Decisions can be made using gut feeling (instinct, guess, idea) or data driven, a simple example could be rolling 2 dice’s (cube) and predicting a single number (sum of the individual dice number), based on your gut feeling you might come with a single number but based on data driven decision you might choose 7 which has the highest probability. There could be many instances where decisions based on gut feeling would have given 100% success, but going with data driven decisions you can reduce the chances of failure. And the core of data driven decision making is Hypothesis testing.
What is Hypothesis testing?
“A statistical hypothesis test is a method of statistical inference used to decide whether the data at hand sufficiently support a particular hypothesis. Hypothesis testing allows us to make probabilistic statements about population parameters.” -Wikipedia
So basically, Hypothesis testing is like proving the gut feeling wrong based on the data which we collect :).
Before we proceed with how we can do Hypothesis testing, we need to understand some basic statistical terminology.
1) Population and Sample: Data can be based on Population or Sample, when we say population it’s the data of all the users, and getting the data of the whole population is very difficult, hence most of the time the data driven decisions are done on Sample data.
2) Mean: One of the primary properties of measure of central tendency, it’s the simple average, the value calculated is different for Population and Sample.
3) Variance: The dispersion of the values from its mean, also the units are squared
4) Standard Deviation: Square root of variance, variance is represented in squared units, to keep it in the actual units, standard deviation is used.
5) Normal Distribution: Also called Bell curve, where the mean, mode and median are almost equal, the data when arranged in ascending order is symmetric to the mean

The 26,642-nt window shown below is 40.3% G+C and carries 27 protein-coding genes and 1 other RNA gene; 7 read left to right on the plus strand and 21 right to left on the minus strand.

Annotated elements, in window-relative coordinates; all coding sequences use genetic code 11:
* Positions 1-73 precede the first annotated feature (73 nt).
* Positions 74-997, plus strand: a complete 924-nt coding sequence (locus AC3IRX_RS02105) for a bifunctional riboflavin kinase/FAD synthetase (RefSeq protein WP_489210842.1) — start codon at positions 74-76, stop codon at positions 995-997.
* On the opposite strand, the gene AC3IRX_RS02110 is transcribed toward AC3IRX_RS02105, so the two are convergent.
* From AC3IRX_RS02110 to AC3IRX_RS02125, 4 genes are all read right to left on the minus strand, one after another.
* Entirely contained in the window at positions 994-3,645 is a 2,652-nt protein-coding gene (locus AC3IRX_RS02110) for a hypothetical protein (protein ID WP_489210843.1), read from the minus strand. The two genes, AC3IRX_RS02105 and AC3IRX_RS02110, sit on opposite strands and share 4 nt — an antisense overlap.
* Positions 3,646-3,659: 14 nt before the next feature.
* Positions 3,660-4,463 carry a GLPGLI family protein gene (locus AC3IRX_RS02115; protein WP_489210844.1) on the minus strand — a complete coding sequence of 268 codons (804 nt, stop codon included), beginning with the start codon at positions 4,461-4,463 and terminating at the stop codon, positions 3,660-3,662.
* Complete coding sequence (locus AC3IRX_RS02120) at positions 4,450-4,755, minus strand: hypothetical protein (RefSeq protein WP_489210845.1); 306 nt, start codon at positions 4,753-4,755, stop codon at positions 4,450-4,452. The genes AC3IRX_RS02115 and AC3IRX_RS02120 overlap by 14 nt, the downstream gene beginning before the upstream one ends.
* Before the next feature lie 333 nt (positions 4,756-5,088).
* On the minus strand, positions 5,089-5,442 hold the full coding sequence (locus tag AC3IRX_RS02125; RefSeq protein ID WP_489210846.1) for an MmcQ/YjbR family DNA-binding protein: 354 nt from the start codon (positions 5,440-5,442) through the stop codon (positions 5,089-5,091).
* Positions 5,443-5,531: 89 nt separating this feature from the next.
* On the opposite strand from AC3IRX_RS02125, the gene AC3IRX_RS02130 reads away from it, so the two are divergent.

6) Standard normal distribution: A normal distribution where mean is 0 and standard deviation is 1
7) Central limit theorem: Irrespective of the distribution of the data, using sampling distribution of the means, we can approximate it to normal distribution.
8) Confidence interval: It is a range where you expect your population parameter to fall, the probability of being it correct is based on the significance level, 95% level is a standard which is widely accepted based on the dataset. Confidence interval calculation depends on 2 things, first when population variance is known here, we will be using z stastic using Z table (https://www.ztable.net/) And when population variance is unknown, in this case we will be using student’s t distribution t stastic using t table (http://www.ttable.org/).
So, with these basic statistics under our belt we can proceed with understanding Hypothesis testing
Basically, Hypothesis testing contains 2 parts 1) Null Hypothesis: This is the statement which we try to prove wrong 2) Alternate Hypothesis: Opposite of null hypothesis statement.
A Hypothesis test can be a single sided or two-sided test
1) one sided test:
Null Hypothesis states, 1kg Apples in Bangalore are greater than equal to 1000rs and alternate hypothesis is its less than 1000rs
2) two-sided test: Null Hypothesis states, 1kg Apples in Bangalore is equal to 1000rs and alternate hypothesis is greater than or less than 1000rs.
And with any type of test, there are 2 errors that can occur 1) Type 1 error: Rejecting a null hypothesis which is true, also called false positive 2) Type 2 error: Accepting a null hypothesis which is false, also called false negative
That’s all folks, with this, I end this short post with the stastics needed and also a high-level brief on Hypothesis testing. In the next post we will see all of these using a practical example.